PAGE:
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Welcome to the 37th week of your pregnancy! The countdown that you and your partner started is almost over. You have just three short weeks to go! Your delivery date is approaching soon and you must be experiencing a mixed bag of feelings.

You and your partner should be aware of the fact that feeling some sort of anxiety is normal. During this phase of your pregnancy, your doctor might ask you to drop by for a visit each week and might inform you which mode of delivery is recommended for you; that is a vaginal birth or a caesarean section.

You must ensure that you are comfortable with the hospital where you would be delivering your baby after all these regular visits and check-ups.

The 37th week of your pregnancy would be very similar to your 36th week of pregnancy, as the risk of unwanted complications still persists. Keep yourself informed about these complications so that you know how to quickly resolve these situations and if a hospital visit is required. Follow each and every piece of advice that your doctor gives you.

It might be difficult to manage your daily activities and work with your current pregnancy. But don’t get swayed from the ultimate goal now; that is, to have a safe and successful delivery. Therefore, your pregnancy should be your top priority in the final month of your gestational period. Be watchful about what you are eating and make sure you consume the adequate amount of nutrients that your dietician has recommended to you. (Read more: What to eat and what not to eat during pregnancy)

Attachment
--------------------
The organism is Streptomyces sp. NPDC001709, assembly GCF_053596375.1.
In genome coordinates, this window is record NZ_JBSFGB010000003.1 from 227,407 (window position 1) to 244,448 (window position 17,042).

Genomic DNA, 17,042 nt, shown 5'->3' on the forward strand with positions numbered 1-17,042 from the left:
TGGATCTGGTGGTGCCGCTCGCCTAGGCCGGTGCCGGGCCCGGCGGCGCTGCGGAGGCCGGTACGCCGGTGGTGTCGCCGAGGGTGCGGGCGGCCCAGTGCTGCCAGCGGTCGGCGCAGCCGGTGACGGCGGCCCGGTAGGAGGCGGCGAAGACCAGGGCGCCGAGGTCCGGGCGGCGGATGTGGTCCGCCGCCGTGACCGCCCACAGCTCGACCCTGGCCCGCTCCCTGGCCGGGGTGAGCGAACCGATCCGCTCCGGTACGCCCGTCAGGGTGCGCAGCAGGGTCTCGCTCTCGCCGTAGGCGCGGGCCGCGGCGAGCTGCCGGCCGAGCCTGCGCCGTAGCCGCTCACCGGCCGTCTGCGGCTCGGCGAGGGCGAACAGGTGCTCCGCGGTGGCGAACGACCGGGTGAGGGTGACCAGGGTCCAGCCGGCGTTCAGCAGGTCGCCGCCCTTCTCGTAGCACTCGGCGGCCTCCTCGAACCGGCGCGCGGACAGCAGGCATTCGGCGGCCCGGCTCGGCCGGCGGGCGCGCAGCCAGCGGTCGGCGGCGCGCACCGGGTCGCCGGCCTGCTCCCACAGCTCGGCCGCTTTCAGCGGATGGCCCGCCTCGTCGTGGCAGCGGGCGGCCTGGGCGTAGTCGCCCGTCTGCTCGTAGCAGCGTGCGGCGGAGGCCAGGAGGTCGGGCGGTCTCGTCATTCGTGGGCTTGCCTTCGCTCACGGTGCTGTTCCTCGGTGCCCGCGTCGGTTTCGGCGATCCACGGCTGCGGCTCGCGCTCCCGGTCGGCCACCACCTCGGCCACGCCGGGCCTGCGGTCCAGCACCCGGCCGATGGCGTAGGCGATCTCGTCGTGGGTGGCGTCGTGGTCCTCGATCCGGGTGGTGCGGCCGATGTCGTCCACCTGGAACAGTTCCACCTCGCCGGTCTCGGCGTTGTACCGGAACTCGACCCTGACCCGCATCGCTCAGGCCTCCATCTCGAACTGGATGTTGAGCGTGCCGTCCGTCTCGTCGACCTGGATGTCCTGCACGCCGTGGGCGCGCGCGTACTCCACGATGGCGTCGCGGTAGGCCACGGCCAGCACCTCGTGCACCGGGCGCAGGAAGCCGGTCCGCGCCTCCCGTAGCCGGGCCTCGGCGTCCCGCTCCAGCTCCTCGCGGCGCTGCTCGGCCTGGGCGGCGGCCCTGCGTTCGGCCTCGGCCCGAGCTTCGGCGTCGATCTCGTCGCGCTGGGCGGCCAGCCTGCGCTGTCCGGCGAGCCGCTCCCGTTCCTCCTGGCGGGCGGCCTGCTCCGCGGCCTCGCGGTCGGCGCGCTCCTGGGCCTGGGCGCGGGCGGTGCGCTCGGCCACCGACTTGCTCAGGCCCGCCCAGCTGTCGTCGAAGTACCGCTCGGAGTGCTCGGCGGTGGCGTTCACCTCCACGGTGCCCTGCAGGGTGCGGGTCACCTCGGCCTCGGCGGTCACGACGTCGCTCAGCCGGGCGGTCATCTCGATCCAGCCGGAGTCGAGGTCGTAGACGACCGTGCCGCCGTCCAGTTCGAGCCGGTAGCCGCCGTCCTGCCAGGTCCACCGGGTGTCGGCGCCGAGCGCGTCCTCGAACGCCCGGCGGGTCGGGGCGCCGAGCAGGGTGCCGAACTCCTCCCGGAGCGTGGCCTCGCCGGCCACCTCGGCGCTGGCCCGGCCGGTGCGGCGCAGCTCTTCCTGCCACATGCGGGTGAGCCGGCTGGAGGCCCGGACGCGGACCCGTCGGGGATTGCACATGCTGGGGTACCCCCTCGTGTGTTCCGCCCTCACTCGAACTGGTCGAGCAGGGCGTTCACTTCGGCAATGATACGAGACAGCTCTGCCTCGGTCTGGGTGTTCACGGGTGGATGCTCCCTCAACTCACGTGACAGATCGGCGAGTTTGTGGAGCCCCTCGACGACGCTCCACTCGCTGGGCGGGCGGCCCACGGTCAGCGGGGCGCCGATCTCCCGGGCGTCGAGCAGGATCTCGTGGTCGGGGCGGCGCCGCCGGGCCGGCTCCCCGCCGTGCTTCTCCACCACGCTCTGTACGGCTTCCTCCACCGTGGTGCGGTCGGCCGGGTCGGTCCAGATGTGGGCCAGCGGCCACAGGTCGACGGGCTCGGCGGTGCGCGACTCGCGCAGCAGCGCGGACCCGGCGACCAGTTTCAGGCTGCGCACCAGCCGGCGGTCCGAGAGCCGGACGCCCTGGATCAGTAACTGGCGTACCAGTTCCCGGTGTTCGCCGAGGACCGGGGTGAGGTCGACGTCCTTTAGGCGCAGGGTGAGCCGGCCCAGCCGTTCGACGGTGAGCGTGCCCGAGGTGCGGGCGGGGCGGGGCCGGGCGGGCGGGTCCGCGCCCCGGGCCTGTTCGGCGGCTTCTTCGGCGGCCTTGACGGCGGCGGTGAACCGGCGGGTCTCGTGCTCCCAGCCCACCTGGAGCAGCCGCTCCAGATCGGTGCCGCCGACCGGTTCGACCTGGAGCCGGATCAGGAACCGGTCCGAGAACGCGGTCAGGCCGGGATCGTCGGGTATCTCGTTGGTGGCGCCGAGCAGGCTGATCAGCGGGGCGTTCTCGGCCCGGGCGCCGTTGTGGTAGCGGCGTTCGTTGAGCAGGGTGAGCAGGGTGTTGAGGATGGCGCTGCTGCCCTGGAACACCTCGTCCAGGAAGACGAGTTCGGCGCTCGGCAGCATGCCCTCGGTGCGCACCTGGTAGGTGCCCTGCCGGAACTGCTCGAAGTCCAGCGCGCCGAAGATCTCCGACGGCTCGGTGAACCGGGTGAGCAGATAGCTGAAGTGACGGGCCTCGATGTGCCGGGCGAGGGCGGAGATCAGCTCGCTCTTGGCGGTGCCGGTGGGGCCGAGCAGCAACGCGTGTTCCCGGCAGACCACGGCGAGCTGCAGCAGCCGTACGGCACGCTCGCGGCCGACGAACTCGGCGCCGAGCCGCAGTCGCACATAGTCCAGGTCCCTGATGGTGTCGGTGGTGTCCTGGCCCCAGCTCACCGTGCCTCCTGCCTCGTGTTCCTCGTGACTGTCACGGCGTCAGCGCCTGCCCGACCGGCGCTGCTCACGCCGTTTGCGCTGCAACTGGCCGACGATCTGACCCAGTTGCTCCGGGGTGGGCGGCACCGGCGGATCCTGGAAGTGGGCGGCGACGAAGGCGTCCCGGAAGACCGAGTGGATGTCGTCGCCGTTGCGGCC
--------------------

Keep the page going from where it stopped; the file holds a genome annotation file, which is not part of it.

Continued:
The goal of this article is to help you understand the various kinds of changes that are going to take place in your body this week as well as the development of your baby. It will also make you aware of the numerous complications that can arise in the 37th week of your pregnancy. So, read on:

  1. Body changes during 37th week of pregnancy
  2. Baby development in 37th week of pregnancy
  3. Ultrasound in 37th week of pregnancy
  4. Pregnancy symptoms in the 37th week
  5. Complications in the 37th week of pregnancy
  6. Tips for 37th week of pregnancy

Your body has continued to change throughout your pregnancy. Some changes are expected to take place in the 37th week as well. These may include the following:

  • You may find it easier to breathe. This is because of the fact that your lungs have more space to expand once the baby has descended into your pelvis. 
  • A lot of late-pregnancy symptoms like acidity during pregnancy may reduce or disappear as and when your baby descends into your pelvic region. Once the pressure on your abdominal organs decreases, indigestion and constipation during pregnancy will also subside.